8 November 2016

Review #549: The Lost Ones by Ben Cheetham

My rating: 4 of 5 stars

“Fifty percent of something is better than than one hundred percent of nothing.”

----Chuck Barris

Ben Cheetham, an award winning English author, pens a dark and an intriguing family thriller, The Lost Ones which centers around the mystery of a little missing girl right under the nose and eyes of her own mother near the forest which is and was popularly known for the cult who performed their rituals there located in a small town with some ugly secrets behind the unsolved murder case of a married couple, that has a strong similarity with the features of the little girl's disappearance.


Some secrets are better left undiscovered.

When a nine-year-old girl goes missing in Harwood Forest, the search for her brings back memories of an unsolved double murder some forty years earlier. Could the key to Erin Jackson’s disappearance lie in the bloody fate of Elijah and Joanna Ingham, bludgeoned to death while their young daughters slept? Were the Inghams really the victims of opportunistic burglars—or a more sinister fate?

The woods are combed for signs of the child, but Erin’s brother, Jake, mounts his own investigation, uncovering evidence that puts the Inghams’ daughters—vanished Rachel and ‘crazy’ Mary—in the frame. Meanwhile, Erin’s father suspects that the ragtag army of eco-warriors besieging his quarry development may have something to hide.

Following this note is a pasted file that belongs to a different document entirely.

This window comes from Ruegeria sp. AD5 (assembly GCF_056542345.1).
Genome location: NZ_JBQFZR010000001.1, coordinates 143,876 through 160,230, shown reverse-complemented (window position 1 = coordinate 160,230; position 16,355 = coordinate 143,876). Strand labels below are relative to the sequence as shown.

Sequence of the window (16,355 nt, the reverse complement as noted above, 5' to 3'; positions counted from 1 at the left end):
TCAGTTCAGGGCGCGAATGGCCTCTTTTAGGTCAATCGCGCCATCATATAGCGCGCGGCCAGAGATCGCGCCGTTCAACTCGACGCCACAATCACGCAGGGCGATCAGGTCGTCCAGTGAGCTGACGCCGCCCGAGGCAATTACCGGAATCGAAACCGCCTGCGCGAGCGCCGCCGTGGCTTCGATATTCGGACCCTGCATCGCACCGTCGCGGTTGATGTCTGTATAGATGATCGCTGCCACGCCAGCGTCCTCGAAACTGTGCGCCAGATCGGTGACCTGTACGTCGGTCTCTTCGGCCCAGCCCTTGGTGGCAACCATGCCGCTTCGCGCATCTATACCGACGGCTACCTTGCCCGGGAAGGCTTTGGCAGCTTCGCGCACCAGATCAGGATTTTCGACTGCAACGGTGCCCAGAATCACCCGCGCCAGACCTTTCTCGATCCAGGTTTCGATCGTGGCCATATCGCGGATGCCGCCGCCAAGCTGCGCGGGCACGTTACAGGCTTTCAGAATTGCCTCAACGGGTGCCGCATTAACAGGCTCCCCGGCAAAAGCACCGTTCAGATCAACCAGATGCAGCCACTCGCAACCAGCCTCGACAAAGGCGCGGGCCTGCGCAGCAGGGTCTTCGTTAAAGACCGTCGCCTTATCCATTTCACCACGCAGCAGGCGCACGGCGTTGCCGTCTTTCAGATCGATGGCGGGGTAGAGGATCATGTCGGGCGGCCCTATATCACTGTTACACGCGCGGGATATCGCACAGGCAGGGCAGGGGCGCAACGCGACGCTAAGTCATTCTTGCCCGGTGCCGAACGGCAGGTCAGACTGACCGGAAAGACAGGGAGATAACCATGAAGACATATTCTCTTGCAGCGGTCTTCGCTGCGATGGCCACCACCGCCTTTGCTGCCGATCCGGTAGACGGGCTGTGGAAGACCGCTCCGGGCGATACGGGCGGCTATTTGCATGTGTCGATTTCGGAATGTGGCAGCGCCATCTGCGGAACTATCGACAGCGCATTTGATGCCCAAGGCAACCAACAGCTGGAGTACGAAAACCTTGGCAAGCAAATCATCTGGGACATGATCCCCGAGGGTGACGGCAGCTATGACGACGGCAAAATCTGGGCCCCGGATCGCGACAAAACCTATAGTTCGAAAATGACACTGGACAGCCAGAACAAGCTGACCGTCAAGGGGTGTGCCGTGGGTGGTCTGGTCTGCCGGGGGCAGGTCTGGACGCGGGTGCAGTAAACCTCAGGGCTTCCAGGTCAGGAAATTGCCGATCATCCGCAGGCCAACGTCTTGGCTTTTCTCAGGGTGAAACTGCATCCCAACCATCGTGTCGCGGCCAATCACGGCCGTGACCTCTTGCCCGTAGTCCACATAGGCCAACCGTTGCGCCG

As devastating secrets and betrayals are revealed, the Jackson family is brought to a breaking point. But time is running out. Erin is still missing and Jake’s unorthodox inquiries have left him dangerously exposed. They must find Erin and lay the past to rest—before they become its latest victims.

Erin goes missing right from the watchful eyes of her mother in a very small English town and soon a search is launched to find the missing girl in the dark forest that have been an epicenter for cult practices since the beginning of time. Whereas Erin's father is pretty sure that his daughter's abduction is a ploy by the environment supporters to stop him and his team from developing the forest quarry. And Erin's elder brother, Jack, launches his own investigation and finding starking similarities and links with the town's forgotten twin murders that took place forty years ago of a married couple left slaughtered in their own house while their daughters slept away in the adjacent rooms. Jack finds clues to his sister's abduction and the twin murders but that throws him on the harm's way and within no time, he finds the diary of the murdered couple's missing daughter that says a lot about the night of that murder. Before Jack comes to a conclusion, he must be careful to uncover some of the ugly secrets of his sleepy town.

The book opens with an alluring epilogue about the abduction of the little girl and how her family is thrown on a downward spiral path to destruction. And the author has captured that trauma and the pressure of the kidnapping of the daughter among the mother and father and how their trust begins to fall apart, all these details have been strikingly portrayed into the story and the readers can actually feel the weight of this mystery burdening the souls of the couple. Also the story brings out the mentality of small town folks perfectly and flawlessly and i bet readers can easily contemplate with that part.